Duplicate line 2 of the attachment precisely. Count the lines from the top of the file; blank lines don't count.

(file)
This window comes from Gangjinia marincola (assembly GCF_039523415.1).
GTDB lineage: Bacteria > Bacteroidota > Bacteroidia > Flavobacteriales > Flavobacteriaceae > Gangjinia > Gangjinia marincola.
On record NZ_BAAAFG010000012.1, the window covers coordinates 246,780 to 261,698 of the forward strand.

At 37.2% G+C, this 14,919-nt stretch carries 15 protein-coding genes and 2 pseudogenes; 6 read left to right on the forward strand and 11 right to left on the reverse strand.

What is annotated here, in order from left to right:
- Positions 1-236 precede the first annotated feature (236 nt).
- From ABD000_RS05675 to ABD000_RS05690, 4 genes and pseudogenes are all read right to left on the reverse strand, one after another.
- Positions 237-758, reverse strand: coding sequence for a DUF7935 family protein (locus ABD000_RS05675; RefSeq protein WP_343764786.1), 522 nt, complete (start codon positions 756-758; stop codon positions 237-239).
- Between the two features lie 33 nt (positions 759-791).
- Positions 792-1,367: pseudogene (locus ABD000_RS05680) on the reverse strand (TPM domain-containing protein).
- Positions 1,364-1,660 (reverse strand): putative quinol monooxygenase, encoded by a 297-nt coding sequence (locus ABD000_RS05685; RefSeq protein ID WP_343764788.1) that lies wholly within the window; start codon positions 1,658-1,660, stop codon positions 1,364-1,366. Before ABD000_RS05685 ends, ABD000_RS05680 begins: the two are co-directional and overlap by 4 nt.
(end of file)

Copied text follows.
GTDB lineage: Bacteria > Bacteroidota > Bacteroidia > Flavobacteriales > Flavobacteriaceae > Gangjinia > Gangjinia marincola.